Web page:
Enrollment in business curricula showed tremendous growth at the University of Northern Iowa in the 1970s and 1980s. During that time, the business program and staff were housed in Seerley Hall , the former Library, where classrooms, offices, and other facilities were badly overcrowded and showing their age. While Seerley Hall had been remodeled in 1966 for business classes, it was inadequate in both size and quality to meet the needs of the expanding enrollment.
At their November 1976 meeting, the Board of Regents approved a project budget and selected an architect for a new classroom building for business classes. The budget was $4.025 million, and the architects were Thorson, Brom, Broshar, and Snyder. The building would be four stories tall, with 57,784 square feet. It would be located between Seerley Hall and the Old Administration Building , on the former site of Old Gilchrist Hall , which burned in 1972. However, funding for this new building depended on a successful Economic Development Administration grant.
That grant was not funded, the building was not built, and business enrollment continued to grow. Not until 1986 did the state approve bonding for a new business building. In June of that year, the Regents authorized UNI to hire an architect for a new classroom and office building with a preliminary project budget of $10.2 million. The building would house facilities for the School of Business and the Academic Computing Center. The location of the new building was to be just east of Russell Hall , on the site of Prexy's Pond and the tennis courts.
The tennis courts with the old Power Plant
in the background, January 1987.
Director of Campus Planning Leland Thomson said that planning would take about nine months followed by eighteen to twenty months of construction.
In July 1986, the Regents approved the Iowa City firm of Hansen-Lind-Meyer as architects for the project. Planners hoped that construction would start in the fall of 1986. But site selection continued into the fall. While the Prexy's Pond site seemed to be the most favored location, some students lamented the potential loss of the tennis courts in that area and suggested the area north of Seerley Hall; the area west of the West Gymnasium , formerly the site of O. R. Latham Stadium ; or even the parking lot between the Regents Complex  and Gilchrist Hall .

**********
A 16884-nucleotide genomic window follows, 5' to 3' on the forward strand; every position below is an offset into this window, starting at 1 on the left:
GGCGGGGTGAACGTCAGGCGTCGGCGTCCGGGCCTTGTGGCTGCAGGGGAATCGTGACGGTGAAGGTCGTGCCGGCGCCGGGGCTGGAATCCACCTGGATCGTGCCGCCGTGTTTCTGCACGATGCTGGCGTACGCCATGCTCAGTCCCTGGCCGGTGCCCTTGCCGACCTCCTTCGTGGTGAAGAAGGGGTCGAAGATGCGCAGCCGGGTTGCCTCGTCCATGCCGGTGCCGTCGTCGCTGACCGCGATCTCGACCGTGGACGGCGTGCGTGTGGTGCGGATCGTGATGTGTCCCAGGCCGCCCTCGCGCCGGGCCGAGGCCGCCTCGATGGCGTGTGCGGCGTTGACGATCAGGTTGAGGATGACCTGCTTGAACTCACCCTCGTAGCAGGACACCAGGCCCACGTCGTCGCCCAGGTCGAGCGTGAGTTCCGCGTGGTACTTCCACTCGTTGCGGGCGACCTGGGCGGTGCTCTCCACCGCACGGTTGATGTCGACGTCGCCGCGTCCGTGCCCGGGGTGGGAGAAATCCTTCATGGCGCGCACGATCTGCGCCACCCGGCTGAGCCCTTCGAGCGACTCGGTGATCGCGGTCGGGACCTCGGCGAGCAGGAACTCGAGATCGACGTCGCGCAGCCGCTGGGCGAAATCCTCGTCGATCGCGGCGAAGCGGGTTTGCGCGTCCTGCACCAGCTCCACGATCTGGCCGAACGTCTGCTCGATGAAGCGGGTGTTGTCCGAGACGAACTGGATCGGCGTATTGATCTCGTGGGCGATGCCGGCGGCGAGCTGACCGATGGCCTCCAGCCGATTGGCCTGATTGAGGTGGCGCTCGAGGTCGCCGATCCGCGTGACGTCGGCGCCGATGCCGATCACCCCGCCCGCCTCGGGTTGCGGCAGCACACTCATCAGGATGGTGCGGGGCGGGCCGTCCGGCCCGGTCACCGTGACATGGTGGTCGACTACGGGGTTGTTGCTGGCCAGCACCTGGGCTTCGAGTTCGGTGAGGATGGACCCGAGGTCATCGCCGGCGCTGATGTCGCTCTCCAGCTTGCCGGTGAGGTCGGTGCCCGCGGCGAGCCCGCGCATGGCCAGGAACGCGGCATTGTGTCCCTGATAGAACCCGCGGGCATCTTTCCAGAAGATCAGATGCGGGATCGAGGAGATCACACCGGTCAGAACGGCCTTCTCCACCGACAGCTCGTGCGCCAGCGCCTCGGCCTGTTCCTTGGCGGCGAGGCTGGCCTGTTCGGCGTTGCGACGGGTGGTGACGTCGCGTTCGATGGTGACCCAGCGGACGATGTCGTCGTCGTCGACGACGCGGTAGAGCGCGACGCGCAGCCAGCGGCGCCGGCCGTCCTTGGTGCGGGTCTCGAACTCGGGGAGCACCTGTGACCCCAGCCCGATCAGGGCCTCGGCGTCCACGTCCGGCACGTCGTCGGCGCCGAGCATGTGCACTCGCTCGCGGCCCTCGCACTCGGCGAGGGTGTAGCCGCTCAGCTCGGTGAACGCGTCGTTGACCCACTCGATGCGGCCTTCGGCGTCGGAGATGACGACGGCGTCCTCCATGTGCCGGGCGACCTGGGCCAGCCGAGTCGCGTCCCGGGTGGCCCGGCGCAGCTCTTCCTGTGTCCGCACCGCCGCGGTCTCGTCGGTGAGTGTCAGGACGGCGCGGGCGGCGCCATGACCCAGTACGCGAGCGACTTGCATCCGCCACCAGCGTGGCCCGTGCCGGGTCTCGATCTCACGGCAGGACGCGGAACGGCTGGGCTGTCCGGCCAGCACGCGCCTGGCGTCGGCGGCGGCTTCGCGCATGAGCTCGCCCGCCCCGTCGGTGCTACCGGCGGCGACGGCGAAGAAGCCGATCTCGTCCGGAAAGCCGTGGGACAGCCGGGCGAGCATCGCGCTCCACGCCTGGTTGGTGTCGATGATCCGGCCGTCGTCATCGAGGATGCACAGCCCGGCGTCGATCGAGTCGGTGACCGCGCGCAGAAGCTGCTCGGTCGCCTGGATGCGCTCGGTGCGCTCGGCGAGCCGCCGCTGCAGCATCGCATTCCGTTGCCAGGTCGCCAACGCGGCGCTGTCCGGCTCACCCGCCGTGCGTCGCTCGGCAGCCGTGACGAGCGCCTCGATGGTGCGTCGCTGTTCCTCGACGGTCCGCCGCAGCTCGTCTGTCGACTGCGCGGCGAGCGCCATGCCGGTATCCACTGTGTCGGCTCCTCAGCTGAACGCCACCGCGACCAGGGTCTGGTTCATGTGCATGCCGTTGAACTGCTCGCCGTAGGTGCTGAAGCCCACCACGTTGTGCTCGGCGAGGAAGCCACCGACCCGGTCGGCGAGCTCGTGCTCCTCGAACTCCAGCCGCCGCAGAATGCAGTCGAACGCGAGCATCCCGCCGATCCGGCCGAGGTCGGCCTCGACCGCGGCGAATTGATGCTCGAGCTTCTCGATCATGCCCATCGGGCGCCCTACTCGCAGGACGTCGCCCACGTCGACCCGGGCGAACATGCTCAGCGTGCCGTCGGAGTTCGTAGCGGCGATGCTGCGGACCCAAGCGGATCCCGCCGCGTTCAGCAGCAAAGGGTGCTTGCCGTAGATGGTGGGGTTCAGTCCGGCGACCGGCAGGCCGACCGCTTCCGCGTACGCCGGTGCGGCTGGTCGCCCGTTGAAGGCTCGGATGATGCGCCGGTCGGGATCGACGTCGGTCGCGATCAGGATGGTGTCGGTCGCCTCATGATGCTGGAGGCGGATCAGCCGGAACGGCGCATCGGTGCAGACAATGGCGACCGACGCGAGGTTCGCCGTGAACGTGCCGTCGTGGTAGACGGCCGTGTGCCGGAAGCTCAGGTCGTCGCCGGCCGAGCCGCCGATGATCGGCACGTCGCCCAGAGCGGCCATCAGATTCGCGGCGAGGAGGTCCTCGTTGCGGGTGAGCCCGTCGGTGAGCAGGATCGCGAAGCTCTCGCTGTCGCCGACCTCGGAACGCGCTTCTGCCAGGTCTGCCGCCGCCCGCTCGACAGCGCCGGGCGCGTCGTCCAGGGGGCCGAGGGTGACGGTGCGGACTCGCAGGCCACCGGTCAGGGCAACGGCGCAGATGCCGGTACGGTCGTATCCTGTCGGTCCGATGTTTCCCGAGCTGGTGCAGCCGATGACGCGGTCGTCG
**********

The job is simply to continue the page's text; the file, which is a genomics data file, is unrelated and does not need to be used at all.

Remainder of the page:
In October 1986, the Regents gave final approval to a $10.2 million budget for a building featuring classrooms, seminar rooms, offices, and business laboratories. The site was seen as being in "the southeast quadrant of campus".
Northern Iowan cartoonist Paul Marlow had some good-natured fun at the expense of President Curris, the Dome, and continuing questions about the building site in December 1986.
The top of the Dome proposed as a site for the new Business Building.
A problem with the Dome site arises.
Later in December 1986, Leland Thomson announced that the new building would indeed be constructed on the Prexy's Pond site.
Students clearing cat-tails from Prexy's Pond, 1973.
He noted that "The present pond is a mess" and that the nearby Power Plant 1 , with its less than attractive coal pile, was scheduled for removal. He cited the architects' recommendation and the campus master plan in announcing the site selection. Construction was scheduled to begin in fall 1987 with completion in fall 1989.
Power Plant 1 was razed in the spring of 1988, and Prexy's Pond was drained and filled. In June 1988, the Regents awarded the general contract for the new 100,000 square foot business building to Story Construction Company of Ames. Site preparation got underway soon thereafter. On August 31, 1988, Dean Paul Uselding, former Dean Robert J. Waller, former acting Dean ElVon Warner, Kathleen Keefe Wilson (widow of the late business department head Leonard Keefe ), Provost James Martin , and other dignitaries participated in a groundbreaking ceremony that signaled the beginning of the construction of the new Business Building.
(L-R) Paul Uselding, Robert Waller, ElVon Warner,
Kathleen Keefe Wilson, and James Martin,
Business Building Groundbreaking, August 31, 1988.
Construction progressed on the $10.2 million structure through the winter of 1988-1989, with completion scheduled for July 1990.